The otherwise bland and completely forgettable Labour MP for Leicester East, chiefly known for repeatedly singling-out videogames as an unholy scourge on the United Kingdom, has once more rattled his little tin drum in a pathetically desperate attempt to get people to pay attention to him. The MP – whose name will not be mentioned for reasons outlined at the end of this article – has tabled one his notorious Early Day Motions (EDM) to remind the House “of the consequences of the ineffectual Pan European Game Information (PEGI) classification system for video games following the testimony of Anders Breivik about the tragic events in Norway in July 2011.” Classy.
The pinheaded little twit claims that “PEGI as a classification system can only provide an age-rating and not restrict ultra-violent content”, demands “more robust precautions must be taken before video games are published” and called on the Government “to provide for closer scrutiny of aggressive first-person shooter video games”. Essentially the Right Honourable Member called for the outright censorship of violent videogames, and this isn’t the first time he’s done so.
The MP for Leicester East discovered his latent passion for railing against video games in 2004 after he achieved modest mainstream media exposure for claiming Rockstar’s Manhunt was connected to the murder of 14-year-old Stefan Pakeerah. Although Scotland Yard later concluded the game had no connection whatsoever to the murder the crusading MP continues to link the two, clearly believing there’s nothing even the slightest bit distasteful or insensitive about making political capital from a dead teenager. The following year this MP latched on to the then-forthcoming Rockstar game Bully and called for the Prime Minister to refer it to the BBFC.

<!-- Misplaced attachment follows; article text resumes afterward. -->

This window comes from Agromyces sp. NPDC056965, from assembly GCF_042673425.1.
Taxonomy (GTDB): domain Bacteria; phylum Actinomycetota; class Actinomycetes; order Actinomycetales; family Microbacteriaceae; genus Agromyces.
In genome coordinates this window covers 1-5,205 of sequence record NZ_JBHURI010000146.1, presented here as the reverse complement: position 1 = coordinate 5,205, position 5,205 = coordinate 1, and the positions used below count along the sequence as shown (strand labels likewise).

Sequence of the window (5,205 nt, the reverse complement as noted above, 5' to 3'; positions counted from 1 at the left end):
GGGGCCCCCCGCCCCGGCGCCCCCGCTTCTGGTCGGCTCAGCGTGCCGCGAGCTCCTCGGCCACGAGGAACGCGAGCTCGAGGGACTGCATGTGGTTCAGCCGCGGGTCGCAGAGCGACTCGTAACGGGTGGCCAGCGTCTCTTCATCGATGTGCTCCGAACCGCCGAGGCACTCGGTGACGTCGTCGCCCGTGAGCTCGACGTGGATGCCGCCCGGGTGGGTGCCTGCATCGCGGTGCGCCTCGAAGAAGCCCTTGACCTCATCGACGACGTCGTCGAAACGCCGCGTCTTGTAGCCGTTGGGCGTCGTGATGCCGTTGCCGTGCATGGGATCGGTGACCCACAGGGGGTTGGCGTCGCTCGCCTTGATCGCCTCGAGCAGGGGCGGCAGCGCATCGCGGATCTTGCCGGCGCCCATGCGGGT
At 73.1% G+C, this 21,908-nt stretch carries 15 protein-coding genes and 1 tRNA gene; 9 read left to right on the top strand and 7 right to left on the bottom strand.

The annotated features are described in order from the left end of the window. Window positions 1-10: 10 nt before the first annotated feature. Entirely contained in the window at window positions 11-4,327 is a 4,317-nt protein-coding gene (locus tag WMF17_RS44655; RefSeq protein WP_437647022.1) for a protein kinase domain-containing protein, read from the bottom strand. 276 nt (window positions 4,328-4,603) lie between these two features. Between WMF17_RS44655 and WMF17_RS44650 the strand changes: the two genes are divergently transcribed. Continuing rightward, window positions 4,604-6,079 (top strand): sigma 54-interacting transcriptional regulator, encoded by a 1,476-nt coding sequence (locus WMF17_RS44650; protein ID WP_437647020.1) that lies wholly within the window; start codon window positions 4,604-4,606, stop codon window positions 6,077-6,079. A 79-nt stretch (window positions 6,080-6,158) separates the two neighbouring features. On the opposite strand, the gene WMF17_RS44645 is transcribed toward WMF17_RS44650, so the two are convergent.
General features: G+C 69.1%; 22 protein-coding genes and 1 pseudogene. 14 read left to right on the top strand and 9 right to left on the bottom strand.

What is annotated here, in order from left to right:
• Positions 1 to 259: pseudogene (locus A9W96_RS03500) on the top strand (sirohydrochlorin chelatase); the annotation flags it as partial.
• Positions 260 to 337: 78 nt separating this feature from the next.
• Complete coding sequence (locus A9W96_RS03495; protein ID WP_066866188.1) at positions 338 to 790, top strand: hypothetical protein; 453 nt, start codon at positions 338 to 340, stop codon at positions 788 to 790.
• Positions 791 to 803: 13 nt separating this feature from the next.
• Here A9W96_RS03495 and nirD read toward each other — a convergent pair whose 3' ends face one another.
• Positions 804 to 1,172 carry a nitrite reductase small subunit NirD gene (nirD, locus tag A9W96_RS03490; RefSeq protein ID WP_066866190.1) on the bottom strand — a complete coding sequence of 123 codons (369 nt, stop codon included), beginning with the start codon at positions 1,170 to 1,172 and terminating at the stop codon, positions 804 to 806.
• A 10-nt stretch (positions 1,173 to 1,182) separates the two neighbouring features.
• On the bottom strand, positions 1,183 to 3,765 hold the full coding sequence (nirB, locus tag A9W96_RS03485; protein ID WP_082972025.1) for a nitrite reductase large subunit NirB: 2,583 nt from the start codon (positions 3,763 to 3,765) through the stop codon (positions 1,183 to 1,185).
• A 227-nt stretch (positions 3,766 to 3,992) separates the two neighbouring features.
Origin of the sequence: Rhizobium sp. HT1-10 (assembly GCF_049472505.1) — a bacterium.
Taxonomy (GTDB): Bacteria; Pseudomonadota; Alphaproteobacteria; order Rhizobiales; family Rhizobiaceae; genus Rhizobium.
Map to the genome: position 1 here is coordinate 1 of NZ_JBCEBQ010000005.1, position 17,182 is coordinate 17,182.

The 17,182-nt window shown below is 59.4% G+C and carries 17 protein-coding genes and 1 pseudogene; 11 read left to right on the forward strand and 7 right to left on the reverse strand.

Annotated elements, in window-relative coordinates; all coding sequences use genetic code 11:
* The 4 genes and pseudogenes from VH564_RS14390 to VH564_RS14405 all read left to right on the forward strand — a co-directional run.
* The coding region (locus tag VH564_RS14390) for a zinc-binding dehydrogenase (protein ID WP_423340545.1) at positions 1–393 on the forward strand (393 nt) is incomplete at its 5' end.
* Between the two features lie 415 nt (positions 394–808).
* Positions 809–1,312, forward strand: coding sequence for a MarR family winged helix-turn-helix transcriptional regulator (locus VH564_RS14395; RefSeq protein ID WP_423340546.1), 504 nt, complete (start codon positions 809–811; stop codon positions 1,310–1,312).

“Do you share my concern at the decision of Rockstar to publish a new game called Bully in which players use their on-screen persona to kick and punch other schoolchildren?” the self-righteous blowhard asked the Mother of all Parliaments at the time. “Will you ask the prime minister to refer this video to the British Board of Film Classification? If they don’t make any changes will the government use its powers to ban this video?”
Tsk, there’s that censorship talk again.
His most recent attack on videogames came in November of last year when he called on parliament to debate Modern Warfare 3 in which, according to the Right Honourable Member, “players engage in gratuitous acts of violence against members of the public” and features harrowing scenes “in which a London Underground train is bombed by terrorists, bearing a remarkable resemblance to the tragic events of July 7, 2005.”
Of the countless thousands of Early Day Motions submitted before Parliament since 1990 only five have ever been signed by more than 400 MPs, and most EDM’s are unlikely to ever be debated even if they gain a large number of signatures. None of the EDM’s submitted by the MP for Leicester East on the subject of videogames have ever been debated in Parliament
Source: Edge Online
The name of the attention-seeking individual in question has been deliberately omitted from this story. The man is known for regularly attacking videogames for reasons that aren’t at all genuinely motivated by any sincere moral or societal concerns, despite what he loudly proclaims to anyone dumb enough to listen to him. His actions are solely those of a lowly backbencher who once tasted a brief flicker of limelight during his unremarkable career and has craved more ever since, the same way a heroin addict chases the dragon. The best response to this individual’s pathetic, desperate attempts to appear relevant is to starve him of the oxygen of publicity.